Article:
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View Full Version : A Question on Prohibited Categories.


SilverTauron
02-11-2012, 8:57 PM
In reviewing the California criterion for prohibited categories ,there was a law that I am very curious about.The following offense:


Attempting to remove or take a firearm from the person or immediate presence of a public or peace officer (Pen. Code, 148(d).)

....is a misdemeanor that is grounds for permanent loss of gun rights in your state. How does this law apply to over-zealous LEOs out for an easy gun bust?

Say you go shooting at the range and a lawman rolls up to do a "Compliance Inspection" on your firearms. Knowing your rights you decline permission to search and pack up to leave the premises. If I read that statute correctly , doing so would be a crime that could be used to bar your gun rights permanently, since leaving the range to avoid an unconstitutional inspection of your firearms would be interpreted as "taking a firearm from the person or immediate presence of a peace officer".


Is that an honest interpretation, or is this incorrect? I surely hope I have made a mistake here, otherwise it puts an honest shooter in a noteable dilemma should a Gendarme demand a look at said shooter's collection.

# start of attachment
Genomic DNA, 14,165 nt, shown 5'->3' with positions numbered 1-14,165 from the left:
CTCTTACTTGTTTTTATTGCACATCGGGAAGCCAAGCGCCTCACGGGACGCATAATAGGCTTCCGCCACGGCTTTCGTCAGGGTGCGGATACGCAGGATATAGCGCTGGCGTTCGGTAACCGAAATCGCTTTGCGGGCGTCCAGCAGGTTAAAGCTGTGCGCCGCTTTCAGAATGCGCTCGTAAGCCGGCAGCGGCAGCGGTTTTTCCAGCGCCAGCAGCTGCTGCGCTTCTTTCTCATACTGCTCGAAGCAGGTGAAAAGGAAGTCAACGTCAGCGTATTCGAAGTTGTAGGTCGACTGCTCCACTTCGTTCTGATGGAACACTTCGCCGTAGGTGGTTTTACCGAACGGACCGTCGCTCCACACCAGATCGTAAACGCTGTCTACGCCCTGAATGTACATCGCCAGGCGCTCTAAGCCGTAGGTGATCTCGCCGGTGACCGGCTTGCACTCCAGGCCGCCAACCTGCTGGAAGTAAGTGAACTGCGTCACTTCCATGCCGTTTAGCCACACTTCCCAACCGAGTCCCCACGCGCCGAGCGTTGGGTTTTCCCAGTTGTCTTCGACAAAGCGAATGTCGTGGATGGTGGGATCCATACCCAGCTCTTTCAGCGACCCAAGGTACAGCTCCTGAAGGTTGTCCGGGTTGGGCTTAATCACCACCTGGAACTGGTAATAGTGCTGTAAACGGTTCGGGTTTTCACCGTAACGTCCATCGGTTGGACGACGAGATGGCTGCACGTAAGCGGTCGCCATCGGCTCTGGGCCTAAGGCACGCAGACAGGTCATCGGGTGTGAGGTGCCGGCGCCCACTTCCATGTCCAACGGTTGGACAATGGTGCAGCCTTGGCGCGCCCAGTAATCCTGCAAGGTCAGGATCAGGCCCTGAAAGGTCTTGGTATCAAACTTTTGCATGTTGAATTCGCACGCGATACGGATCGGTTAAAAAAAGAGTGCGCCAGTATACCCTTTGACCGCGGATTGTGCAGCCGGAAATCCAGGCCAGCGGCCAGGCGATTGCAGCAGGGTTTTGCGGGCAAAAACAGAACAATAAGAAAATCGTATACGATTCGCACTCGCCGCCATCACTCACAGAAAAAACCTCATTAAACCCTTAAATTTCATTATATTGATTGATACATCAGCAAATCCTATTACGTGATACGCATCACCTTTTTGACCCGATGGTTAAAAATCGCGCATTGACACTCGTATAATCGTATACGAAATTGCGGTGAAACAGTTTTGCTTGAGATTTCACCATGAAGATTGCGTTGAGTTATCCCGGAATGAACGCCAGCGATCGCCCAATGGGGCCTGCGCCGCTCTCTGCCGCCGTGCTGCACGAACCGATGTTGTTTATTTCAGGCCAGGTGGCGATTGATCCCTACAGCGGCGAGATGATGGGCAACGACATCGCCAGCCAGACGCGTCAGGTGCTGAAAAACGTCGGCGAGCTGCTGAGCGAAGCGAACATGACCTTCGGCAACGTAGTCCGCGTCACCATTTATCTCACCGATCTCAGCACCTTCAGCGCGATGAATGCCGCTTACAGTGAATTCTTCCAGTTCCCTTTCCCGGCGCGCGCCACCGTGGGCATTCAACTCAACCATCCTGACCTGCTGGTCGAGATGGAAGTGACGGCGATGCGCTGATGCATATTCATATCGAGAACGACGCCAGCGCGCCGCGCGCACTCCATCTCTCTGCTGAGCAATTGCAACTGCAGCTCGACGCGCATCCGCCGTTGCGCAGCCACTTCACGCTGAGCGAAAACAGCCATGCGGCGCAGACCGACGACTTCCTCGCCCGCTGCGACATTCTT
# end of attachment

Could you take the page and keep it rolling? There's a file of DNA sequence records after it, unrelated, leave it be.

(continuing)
The rest of the prohibited categories are listed at this link :http://oag.ca.gov/sites/all/files/pdfs/firearms/forms/prohibcatmisd.pdf

Lives_In_Fresno
02-11-2012, 9:16 PM
Fair hypothetical, but lets not create a problem that hasn't been an issue.

You also have to continue reading the rest of the section, to understand what it applies to...

"In order to prove a violation of this subdivision, the prosecution shall establish that the defendant had the specific intent to remove or take the firearm by demonstrating that any of the following direct, but ineffectual, acts occurred:"

etc.

It clearly applies to taking the Officer's Firearm....

BigDogatPlay
02-11-2012, 9:27 PM
It clearly applies to taking the Officer's Firearm....

^^^ This ^^^

Bagging your gun at the range when a LEO happens to walk by is not a violation of that statute. One must be actively resisting, obstructing or delaying the officer in the performance of their duty AND try to take away their sidearm or a long arm under their control.

The best path is to be in compliance, let the officer look if he wants to and then go about your business.

Doheny
02-11-2012, 10:11 PM
It clearly applies to taking the Officer's Firearm....

That's assuming one lives through the experience.

forgiven
02-11-2012, 10:48 PM
That's assuming one lives through the experience.

Amen to that!!

bigcalidave
02-12-2012, 8:26 AM
The best path is to be in compliance, let the officer look if he wants to and then go about your business.

Why is it the best path to let them inspect your firearms, at a range no less where they are obviously loaded?